When it looked Sunday as if the final round of the BMW Championship would be rained out, Keegan Bradley felt good, knowing he'd be ranked 30th in the FedExCup points standings and assured of a spot in the season-ending Tour Championship.

But gee, he thought, he was only 3 strokes out of the lead after Saturday's third round and playing well. Why not wait it out a little longer, come back to Aronimink Golf Club on Monday, and see what happens?

Thanks to a bit of a break in the rain and an incredible job by the grounds staff at Aronimink, Bradley got his chance and made the most of it. He fired a 6-under-par 64, forced a playoff against 54-hole leader Justin Rose, and parred the first hole of a sudden-death playoff to capture his first PGA Tour victory in six years.

Like his fellow competitors, Bradley sat around all day Sunday while the rain persisted outside. He called that day and Monday "the weirdest couple of days.

"I knew in the back of my mind if we didn't play, I was in Atlanta," he said, referring to the Tour Championship at East Lake beginning Sept. 20. "It was my goal to start the year.

"It was difficult to get ready to play because I was like, 'Man, if they call it, I'm good.' But then I can go out … I'm only 3 back. So thankfully we got out here and played, and I made it to Atlanta and more now."

Justin Rose flips his putter after missing a par putt on the 18th hole that would have given him the championship.
MICHAEL BRYANT / Staff Photographer
Justin Rose flips his putter after missing a par putt on the 18th hole that would have given him the championship.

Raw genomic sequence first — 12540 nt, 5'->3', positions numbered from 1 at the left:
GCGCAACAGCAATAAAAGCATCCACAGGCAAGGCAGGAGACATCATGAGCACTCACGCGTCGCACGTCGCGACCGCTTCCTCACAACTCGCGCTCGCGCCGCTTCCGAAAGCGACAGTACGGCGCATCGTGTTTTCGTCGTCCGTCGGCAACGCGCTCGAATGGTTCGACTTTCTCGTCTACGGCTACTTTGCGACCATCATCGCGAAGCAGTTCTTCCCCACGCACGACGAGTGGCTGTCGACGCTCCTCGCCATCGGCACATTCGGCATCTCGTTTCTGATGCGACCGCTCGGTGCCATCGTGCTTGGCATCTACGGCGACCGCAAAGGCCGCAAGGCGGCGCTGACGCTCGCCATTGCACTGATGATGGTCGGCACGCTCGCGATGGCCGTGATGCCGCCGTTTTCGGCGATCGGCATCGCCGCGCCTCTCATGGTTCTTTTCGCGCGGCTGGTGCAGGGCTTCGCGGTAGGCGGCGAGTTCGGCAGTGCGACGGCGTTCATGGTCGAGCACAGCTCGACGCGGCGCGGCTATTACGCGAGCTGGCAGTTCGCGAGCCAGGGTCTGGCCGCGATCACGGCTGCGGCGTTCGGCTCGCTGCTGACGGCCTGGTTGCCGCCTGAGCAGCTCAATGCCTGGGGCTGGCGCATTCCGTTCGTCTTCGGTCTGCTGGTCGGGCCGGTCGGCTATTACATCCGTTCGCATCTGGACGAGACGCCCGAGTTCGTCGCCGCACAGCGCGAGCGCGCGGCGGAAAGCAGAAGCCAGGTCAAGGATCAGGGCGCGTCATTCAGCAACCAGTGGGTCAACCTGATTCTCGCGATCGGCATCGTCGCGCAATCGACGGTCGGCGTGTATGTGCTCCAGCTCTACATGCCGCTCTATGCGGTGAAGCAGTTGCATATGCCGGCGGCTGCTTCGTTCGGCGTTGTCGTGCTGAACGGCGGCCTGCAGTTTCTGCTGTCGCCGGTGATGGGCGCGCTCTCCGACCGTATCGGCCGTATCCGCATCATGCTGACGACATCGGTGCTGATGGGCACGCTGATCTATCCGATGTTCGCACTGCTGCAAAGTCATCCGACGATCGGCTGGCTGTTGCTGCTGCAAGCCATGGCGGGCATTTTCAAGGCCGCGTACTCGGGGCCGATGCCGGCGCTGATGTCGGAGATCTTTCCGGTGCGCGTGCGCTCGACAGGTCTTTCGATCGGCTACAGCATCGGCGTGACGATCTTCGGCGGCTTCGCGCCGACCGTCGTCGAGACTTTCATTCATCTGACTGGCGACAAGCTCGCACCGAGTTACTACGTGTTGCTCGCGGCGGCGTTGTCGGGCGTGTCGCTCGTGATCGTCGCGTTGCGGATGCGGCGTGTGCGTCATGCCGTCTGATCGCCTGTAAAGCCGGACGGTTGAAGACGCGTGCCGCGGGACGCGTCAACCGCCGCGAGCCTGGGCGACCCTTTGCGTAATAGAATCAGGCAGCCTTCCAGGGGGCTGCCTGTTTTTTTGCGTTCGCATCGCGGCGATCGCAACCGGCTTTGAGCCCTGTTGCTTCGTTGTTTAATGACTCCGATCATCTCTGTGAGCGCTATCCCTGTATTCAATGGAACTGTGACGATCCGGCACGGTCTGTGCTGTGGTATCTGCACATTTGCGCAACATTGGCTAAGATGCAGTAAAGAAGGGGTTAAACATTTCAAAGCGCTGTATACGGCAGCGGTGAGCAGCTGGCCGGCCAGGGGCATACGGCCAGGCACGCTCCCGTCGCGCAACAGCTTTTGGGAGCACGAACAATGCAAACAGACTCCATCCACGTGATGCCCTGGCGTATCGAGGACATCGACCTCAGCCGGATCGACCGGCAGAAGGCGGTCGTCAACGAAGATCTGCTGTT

It was a week where the world's best players went low on a course softened all week by more than three inches of rain. Bradley, 32, who hadn't won in his previous 160 starts since his last win in the 2012 WGC-Bridgestone Invitational, was up to the task, carding 28 birdies, the most in the field.

"I can't remember a week of playing so solid from start to finish," he said. "All week I played great."

Playing in intermittent rain the entire day, Bradley and Rose each birdied the par-3 17th to get to 21-under. But Bradley's drive at the 18th went far to the left and he made bogey. That allowed Rose, playing in the last group behind Bradley, to walk up the final hole of regulation with a 1-stroke lead.

But Rose came up short of the green with his second shot, and his chip checked up 15 feet short. The par putt looked good but lipped out on the low side, and he and Bradley would return to the 463-yard 18th and play it again.

This time, Rose's drive landed in the left rough while Bradley found the fairway, and their approach shots both ended up on the right fringe. Bradley putted first and his ball stopped 18 inches from the cup. Rose's putt stopped 5 feet short, and his par putt sped by on the left.

Bradley tapped in for the win, lifted his wife and son with a joyous hug, and pocketed a first-prize check worth $1,620,000.

"It's so gratifying to get what comes with hard work," he said. "Sometimes you never get it. To be back here and win this tournament is just incredible."

Rose picked up a consolation prize, moving into the No. 1 spot in the World Golf Rankings. He also will go to East Lake second on the points list.

"The putt to win on the 72nd hole, man, that was about as good a putt as I've ever hit to try and win a tournament," Rose said. "That's about where the good stuff ended because on the playoff, [it was] a pretty poor hole in all."

Horschel, the 2014 FedExCup champion, shot a 64 and finished in a tie for third with Xander Schauffele (67) at 261. Rory McIlroy hit 16 greens but made only two birdies and his 68 left him in fifth at 262.

Tiger Woods was 1 shot out of the lead after nine holes but bogeys at the 10th and 14th holes hurt his chances. He finished with a 65 for a 72-hole score of 263, tying him for sixth place.